Whether you are aware of it or not, the vehicle you drive most likely contains something called a fuel injector. In the 1980s, vehicles ran with the help of carburetors. However, they were eventually all replaced by fuel injection systems.
The actual fuel injector itself can present a problem if it starts leaking. If you notice a problem, it is important to locate the source. Often times the fuel lines running to the injector will be the cause because they no longer seal properly, so this article will give you the tools the fix this malfunction yourself.
What Is Fuel Injection?
Fuel injection is the system in your vehicle that mixes fuel and air. Perhaps the most important thing to remember is that each and every fuel injection system is calibrated and set specifically to each type of fuel it will handle.
Step 1 - An Easy Fix
The first thing that needs to be done is to be sure the fuel system is depressurized. This is a simple task you can execute by allowing the engine to cool down and remove cap from fuel test port, wrapping it with cloth, and depressing valve stem until fuel quits flowing. Dispose of fuel soaked cloth properly. Another way to depressurize fuel system is to remove fuel pump relay or otherwise disconnect fuel pump electrically and start engine to use all remaining pressurized fuel in lines.
Step 2 - Remove the O-rings
From the firewall, you will see the return fuel line. You must first remove the quick disconnect fasteners. Then, when you remove the tube, you will find two orange O-rings inside. Remove them and replace them. Be sure to check the outlet line when you're finished and repair it if necessary.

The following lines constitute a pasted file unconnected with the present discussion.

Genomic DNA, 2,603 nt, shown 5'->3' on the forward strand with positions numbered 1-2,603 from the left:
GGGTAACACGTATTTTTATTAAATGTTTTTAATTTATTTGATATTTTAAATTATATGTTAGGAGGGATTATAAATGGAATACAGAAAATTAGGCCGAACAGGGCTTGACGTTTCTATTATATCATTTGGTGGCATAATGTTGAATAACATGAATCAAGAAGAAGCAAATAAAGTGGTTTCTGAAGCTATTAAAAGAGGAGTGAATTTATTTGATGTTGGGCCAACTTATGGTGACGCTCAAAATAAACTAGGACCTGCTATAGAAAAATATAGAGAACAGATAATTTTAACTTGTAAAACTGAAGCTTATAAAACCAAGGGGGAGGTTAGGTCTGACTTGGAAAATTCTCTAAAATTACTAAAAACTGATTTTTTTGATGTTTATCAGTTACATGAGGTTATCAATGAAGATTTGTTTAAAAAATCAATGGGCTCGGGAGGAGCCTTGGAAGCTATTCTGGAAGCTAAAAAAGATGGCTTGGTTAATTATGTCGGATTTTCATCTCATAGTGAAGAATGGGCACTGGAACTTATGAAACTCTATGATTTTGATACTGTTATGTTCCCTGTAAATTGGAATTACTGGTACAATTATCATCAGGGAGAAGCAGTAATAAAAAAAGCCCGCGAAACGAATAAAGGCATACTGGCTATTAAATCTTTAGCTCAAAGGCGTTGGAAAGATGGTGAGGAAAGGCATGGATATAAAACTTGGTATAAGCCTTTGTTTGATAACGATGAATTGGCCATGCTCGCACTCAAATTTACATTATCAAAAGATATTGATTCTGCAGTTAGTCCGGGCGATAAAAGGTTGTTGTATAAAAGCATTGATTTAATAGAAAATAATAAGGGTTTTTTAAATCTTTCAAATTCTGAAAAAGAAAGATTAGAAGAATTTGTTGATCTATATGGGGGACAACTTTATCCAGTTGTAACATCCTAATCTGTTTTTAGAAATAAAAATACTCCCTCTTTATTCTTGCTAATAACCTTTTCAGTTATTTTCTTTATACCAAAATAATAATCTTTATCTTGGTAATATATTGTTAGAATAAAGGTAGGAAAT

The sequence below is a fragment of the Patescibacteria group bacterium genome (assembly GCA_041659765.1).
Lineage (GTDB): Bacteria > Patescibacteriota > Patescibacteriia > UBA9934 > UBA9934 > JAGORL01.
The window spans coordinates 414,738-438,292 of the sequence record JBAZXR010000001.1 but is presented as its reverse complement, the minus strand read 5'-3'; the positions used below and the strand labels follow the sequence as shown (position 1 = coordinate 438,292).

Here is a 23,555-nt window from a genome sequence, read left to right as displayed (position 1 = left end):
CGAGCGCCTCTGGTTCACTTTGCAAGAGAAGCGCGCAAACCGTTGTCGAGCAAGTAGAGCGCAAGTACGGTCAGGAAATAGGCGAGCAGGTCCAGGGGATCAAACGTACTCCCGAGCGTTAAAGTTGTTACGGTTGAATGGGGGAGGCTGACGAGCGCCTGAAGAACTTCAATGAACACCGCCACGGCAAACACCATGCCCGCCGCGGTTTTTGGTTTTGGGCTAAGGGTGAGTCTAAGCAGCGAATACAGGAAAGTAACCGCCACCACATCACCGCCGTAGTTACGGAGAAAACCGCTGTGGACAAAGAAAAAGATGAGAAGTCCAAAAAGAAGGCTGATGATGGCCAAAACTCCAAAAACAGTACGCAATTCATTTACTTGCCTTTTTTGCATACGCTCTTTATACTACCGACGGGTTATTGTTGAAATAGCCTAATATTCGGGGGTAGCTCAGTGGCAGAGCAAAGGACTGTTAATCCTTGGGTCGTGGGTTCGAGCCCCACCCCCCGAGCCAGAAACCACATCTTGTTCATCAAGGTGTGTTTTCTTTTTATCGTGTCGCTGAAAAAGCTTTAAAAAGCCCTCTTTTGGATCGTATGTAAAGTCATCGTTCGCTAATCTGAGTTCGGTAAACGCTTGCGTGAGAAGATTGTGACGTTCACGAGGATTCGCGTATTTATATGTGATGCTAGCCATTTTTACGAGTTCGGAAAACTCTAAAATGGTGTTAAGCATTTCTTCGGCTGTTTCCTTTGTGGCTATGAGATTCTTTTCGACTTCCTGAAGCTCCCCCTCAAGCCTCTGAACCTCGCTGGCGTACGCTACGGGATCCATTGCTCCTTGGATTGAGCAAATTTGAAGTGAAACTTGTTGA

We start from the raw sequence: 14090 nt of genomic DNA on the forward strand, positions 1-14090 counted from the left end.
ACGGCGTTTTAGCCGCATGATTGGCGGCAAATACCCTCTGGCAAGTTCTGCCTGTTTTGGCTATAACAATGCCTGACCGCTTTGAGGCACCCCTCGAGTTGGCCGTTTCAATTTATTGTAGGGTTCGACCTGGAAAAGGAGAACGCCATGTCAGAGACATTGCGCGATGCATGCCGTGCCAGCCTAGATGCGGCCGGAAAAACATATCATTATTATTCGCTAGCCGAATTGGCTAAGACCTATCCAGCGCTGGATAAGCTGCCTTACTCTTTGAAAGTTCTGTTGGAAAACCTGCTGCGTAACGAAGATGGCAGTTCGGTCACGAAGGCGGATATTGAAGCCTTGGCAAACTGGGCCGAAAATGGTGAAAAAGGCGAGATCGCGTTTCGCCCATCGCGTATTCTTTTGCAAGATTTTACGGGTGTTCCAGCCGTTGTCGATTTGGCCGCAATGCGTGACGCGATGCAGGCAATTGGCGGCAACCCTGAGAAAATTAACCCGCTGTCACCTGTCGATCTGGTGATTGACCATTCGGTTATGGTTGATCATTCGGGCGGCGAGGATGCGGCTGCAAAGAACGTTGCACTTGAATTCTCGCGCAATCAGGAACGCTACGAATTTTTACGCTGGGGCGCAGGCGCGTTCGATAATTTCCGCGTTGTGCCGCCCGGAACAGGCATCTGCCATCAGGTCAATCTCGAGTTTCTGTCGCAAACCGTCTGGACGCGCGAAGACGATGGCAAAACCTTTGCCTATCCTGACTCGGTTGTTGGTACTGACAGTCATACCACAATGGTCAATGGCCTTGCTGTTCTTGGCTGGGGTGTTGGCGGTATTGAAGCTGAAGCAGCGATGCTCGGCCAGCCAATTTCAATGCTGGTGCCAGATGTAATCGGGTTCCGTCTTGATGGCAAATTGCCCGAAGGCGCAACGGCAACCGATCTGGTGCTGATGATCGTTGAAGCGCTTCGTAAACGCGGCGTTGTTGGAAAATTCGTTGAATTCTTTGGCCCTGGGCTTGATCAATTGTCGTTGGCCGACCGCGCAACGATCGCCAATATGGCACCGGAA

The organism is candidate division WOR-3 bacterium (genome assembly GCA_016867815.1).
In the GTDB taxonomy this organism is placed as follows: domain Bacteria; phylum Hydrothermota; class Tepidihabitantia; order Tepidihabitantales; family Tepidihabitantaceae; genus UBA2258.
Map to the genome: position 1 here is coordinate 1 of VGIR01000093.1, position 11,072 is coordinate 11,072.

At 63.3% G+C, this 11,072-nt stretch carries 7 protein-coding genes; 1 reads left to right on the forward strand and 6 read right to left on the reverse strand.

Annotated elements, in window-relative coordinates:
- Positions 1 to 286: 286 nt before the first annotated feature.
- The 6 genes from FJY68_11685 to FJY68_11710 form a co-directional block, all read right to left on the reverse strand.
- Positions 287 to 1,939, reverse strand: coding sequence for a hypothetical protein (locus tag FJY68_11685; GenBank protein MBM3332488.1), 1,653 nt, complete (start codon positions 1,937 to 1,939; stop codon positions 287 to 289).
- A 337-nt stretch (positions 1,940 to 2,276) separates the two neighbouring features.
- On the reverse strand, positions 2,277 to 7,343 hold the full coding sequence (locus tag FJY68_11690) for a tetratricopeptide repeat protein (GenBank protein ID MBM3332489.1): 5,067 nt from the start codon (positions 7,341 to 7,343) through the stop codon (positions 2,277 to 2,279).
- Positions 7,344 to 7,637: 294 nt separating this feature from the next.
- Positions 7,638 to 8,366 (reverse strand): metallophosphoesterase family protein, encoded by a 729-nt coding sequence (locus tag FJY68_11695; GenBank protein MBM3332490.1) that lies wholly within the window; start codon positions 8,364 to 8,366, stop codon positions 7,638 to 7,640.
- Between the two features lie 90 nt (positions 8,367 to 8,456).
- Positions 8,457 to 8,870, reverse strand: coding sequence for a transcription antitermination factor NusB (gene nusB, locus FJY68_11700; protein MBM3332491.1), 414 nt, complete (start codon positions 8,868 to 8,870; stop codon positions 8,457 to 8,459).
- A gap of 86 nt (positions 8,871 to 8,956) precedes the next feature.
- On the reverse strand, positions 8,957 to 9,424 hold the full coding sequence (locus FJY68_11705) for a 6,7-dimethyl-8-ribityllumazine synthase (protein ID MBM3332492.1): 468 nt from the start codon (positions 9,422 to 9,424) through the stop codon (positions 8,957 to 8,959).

Step 3 - Seal and Test It
With the new O-rings in place, use your quick connect line repair kit to replace and secure any of your lines. To test if the leak is fixed, simply insert the key into the ignition and turn it enough so that an electrical current is running through the engine; you don't want to turn over the engine. This is very important because you don’t want to accidentally ignite a fire if you have improperly mended your lines. With electricity flowing, check your fuel pumps for any leaking. If you find them clean then you have completed your task.
Step 4 - Remove the Fuel Injector Itself
If you find that this has not fixed your problem, it will become necessary to replace the injector itself. Locate your injectors, now you can use a fuel injector puller to remove the injector from the engine. Be very careful, though, because you don't want to break any of the expensive engine pieces located around it.
Next, insert the new fuel injector, making sure not to force anything into place. It will slide in once it settles properly. Then, you can reattach your fuel lines and everything should be good to go.